World Library  
Flag as Inappropriate
Email this Article

Klamath Basin

Article Id: WHEBN0007390707
Reproduction Date:

Title: Klamath Basin  
Author: World Heritage Encyclopedia
Language: English
Subject: Klamath River, Northern California, Klamath Basin National Wildlife Refuge Complex, Tule Lake, List of National Historic Landmarks in California
Collection: Klamath Mountains, Klamath River, Landforms of Del Norte County, California, Landforms of Humboldt County, California, Landforms of Jackson County, Oregon, Landforms of Klamath County, Oregon, Landforms of Lake County, Oregon, Landforms of Modoc County, California, Landforms of Oregon, Landforms of Siskiyou County, California, Landforms of Trinity County, California, Northern California, Regions of California, Regions of Oregon, Rogue River-Siskiyou National Forest, Watersheds of California, Watersheds of the United States
Publisher: World Heritage Encyclopedia
Publication
Date:
 

Klamath Basin

Klamath Basin

The Klamath Basin is the region in the U.S. states of Oregon and California drained by the Klamath River. It contains most of Klamath County and parts of Lake and Jackson counties in Oregon, and parts of Del Norte, Humboldt, Modoc, Siskiyou, and Trinity counties in California. The 15,751-square-mile (40,790 km2) drainage basin is 35% in Oregon and 65% in California. In Oregon, the watershed typically lies east of the Cascade Range, while California contains most of the river's segment that passes through the mountains. In the Oregon-far northern California segment of the river, the watershed is semi-desert at lower elevations and dry alpine in the upper elevations. In the western part of the basin, in California, however, the climate is more of temperate rainforest, and the Trinity River watershed consists of a more typical alpine climate.

Contents

  • Distribution of subwatersheds 1
  • Major bodies of water 2
  • Watershed 3
  • Communities 4
  • See also 5
  • References 6
  • External links 7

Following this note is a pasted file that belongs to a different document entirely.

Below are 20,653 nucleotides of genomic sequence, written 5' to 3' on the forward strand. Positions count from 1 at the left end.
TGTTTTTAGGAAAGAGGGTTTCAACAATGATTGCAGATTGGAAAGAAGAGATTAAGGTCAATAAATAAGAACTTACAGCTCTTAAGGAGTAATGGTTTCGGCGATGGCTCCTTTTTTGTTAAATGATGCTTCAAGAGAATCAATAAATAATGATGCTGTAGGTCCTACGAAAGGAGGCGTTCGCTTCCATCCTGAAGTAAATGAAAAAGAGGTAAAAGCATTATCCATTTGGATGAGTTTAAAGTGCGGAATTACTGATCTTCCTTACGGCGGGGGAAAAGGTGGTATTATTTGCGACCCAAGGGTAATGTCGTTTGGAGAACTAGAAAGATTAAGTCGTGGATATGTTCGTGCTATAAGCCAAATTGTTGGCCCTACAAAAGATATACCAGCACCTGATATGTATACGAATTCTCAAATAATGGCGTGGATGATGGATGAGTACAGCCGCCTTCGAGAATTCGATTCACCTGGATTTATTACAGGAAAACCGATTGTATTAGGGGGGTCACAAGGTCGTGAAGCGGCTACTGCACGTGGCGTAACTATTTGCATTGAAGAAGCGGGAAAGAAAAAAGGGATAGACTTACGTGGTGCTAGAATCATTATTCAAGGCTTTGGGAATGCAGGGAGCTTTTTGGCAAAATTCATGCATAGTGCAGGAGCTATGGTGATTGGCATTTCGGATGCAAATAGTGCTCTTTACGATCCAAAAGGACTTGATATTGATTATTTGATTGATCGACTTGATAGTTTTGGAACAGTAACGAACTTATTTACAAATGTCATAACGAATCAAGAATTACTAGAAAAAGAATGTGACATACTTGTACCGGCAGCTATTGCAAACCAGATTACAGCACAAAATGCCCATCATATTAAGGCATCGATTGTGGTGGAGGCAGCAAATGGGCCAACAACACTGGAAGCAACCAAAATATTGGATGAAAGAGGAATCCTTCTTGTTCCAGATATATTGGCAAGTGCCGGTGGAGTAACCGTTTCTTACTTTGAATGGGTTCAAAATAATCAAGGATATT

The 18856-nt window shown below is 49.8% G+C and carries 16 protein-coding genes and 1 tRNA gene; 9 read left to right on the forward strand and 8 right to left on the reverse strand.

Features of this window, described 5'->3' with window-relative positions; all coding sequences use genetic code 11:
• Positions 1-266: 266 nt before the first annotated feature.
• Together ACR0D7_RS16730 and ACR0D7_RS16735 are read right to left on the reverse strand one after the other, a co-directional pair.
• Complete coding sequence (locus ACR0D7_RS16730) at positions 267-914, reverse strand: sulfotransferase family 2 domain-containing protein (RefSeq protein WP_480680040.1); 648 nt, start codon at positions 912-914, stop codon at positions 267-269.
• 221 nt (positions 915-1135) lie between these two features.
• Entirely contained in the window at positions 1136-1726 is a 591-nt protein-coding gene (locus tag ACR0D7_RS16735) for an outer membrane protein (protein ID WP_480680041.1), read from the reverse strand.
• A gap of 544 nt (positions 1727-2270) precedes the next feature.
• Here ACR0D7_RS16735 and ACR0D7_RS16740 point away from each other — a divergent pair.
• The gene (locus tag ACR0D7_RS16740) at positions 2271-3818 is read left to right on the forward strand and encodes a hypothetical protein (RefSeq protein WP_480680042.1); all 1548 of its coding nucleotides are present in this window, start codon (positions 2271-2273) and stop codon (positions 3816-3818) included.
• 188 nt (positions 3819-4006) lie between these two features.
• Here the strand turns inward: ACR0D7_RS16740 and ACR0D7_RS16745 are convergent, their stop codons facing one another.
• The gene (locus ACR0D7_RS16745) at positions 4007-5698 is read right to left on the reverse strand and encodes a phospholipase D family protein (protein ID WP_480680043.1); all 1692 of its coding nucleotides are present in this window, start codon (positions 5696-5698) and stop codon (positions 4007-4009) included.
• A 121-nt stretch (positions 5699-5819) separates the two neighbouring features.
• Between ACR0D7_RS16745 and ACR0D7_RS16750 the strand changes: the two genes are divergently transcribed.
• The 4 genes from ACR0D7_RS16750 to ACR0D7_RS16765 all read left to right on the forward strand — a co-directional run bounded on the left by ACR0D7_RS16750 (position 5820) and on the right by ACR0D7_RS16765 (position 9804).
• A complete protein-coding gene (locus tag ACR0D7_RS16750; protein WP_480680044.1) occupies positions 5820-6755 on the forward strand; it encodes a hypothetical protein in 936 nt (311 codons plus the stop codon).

Distribution of subwatersheds

Map of Klamath River watershed showing subwatershed boundaries

The drainage basins of the Williamson and Sprague Rivers, in Oregon, are to the north and northeast of Upper Klamath Lake. Together, the two watersheds cover 3,069 square miles (7,950 km2), or 19.4% of the Klamath River watershed.[1][2][3] The basin of the Lost River, the largest subwatershed by area, lies to the southeast of Upper Klamath Lake and to the east of Lower Klamath Lake. This covers 3,009 square miles (7,790 km2) or 19.1% of the Klamath River watershed - nearly as much as the Williamson and Sprague. Proceeding west, the adjoining Butte Creek, Shasta, Scott and Salmon River watersheds have 603 square miles (1,560 km2), 795 square miles (2,060 km2), 813 square miles (2,110 km2), and 750 square miles (1,900 km2), respectively. These account for 4.3%, 5%, 5.2%. and 5% of the Klamath River watershed, respectively, or 19.5% of the watershed if put together.[1][2][3]

Further southwest, the watershed of the Trinity River, the second largest subwatershed of the Klamath, has 2,965 square miles (7,680 km2) or 19% of the watershed. The watershed of the South Fork Trinity River is 980 square miles (2,500 km2) - 33% of the Trinity watershed or 6% of the Klamath watershed. The primary tributaries of the Klamath together account for 77% of the total Klamath watershed - the remaining land area is drained by smaller tributaries such as Jenny Creek, Fall Creek and Blue Creek.[1][2][3]

Major bodies of water

The Upper Klamath Basin today, showing the remnants of the vast Lake Modoc

Upper Klamath Lake is the largest present-day body of water in the Klamath River watershed, covering 96 square miles (250 km2) on average, with a shoreline of 87 miles (140 km). It is also the largest freshwater lake in the state of Oregon.[4] Historically, Lower Klamath Lake and Tule Lake were one interconnected freshwater marsh that totaled 195 square miles (510 km2) - more than twice the present-day dimensions of Upper Klamath Lake, and larger than Lake Tahoe in central California. This interconnected wetland still supports up to 3.7 million migrating birds per year.[5] In wet years, the two lakes would connect to Upper Klamath Lake, forming one huge body of water. These lakes occupy the basin that was prehistorically occupied by Lake Modoc, a 1,100-square-mile (2,800 km2) freshwater lake that covered the entire Upper Klamath Basin, or 7% of the watershed - an area three times larger than the massive Salton Sea in southern California. This lake existed up to 11,000 years ago at the end of the most recent ice age.[6] Today, Upper Klamath Lake encompasses just 0.6% of the Klamath watershed.